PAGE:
Healthcare reform might change employment prospects for those in medical field
The economic slowdown has even touched the once-immune healthcare industry, according to an article in Monday's Los Angeles Times. Stunted spending has led to job cuts and less hiring in the industry, but will healthcare reform -- if it remains intact -- change that?
David Cutler, a Harvard University economist who has advised both the Clinton and Obama administrations, says the Obama plan could help change the focus on healthcare jobs to preventative and primary care, which will create some jobs and eliminate others.
The system now is driven by hospitals receiving money every time a patient ends up in a hospital, he said -- and about 1/3 of medical spending is wasted.
The healthcare-reform legislation changes payment structures so that good primary care is rewarded, he said. About 20% of Medicare patients end up back in hospitals 30 days after hospital stays; with more attention on primary care, that number could be reduced to 6%, he said.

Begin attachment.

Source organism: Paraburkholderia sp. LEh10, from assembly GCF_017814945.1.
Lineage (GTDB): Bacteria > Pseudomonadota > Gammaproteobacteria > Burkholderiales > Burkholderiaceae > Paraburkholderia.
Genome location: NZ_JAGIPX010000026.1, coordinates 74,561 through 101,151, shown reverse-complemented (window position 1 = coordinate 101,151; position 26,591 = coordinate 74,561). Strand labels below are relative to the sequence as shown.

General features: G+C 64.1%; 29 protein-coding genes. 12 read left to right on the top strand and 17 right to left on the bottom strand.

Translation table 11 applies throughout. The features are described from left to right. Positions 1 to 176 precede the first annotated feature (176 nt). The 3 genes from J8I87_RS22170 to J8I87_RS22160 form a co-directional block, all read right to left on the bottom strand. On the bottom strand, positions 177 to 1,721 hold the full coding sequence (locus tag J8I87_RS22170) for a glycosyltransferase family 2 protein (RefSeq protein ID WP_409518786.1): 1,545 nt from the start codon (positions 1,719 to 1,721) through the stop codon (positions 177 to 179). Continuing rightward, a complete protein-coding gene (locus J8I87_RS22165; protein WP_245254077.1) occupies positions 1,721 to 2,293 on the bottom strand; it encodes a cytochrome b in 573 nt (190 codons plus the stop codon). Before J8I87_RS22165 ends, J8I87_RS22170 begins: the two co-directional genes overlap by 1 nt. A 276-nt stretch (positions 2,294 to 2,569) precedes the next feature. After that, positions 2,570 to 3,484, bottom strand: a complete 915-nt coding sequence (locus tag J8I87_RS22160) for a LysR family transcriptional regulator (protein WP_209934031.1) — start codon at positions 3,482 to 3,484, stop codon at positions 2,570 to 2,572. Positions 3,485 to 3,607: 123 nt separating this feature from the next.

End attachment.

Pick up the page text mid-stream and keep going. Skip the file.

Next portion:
"Over time, my hope is that costs are down by even more," he said. "If the system worked well, we wouldn't need half the money we spent on medical care."
That doesn't mean that healthcare won't continue to be a jobs machine after the economy rebounds, he said. The jobs will just be different -- rather than positions for office clerks and machine technicians, there will be more jobs in primary and preventative care.
"Over time, economies employ everybody who wants to work; the question is getting them to do the right thing," he said.
Either way, it will likely take years for those changes to take place, especially as the economy freezes hospital budgets and medical spending.
Want more specific numbers? According to Anthony Carnevale, director of the Georgetown University Center on Education and the Workforce, there will be 2.8 million professional healthcare jobs opening in 2018, with 2 million healthcare support jobs available.
So those out there with healthcare degrees and no jobs to go with them, don't fear: there will be work for you, as long as you can hold on until 2018.
-- Alana Semuels
Photo: Nurses in a Seattle tuberculosis clinic in 1927. Credit: Seattle Municipal Archives, via Flickr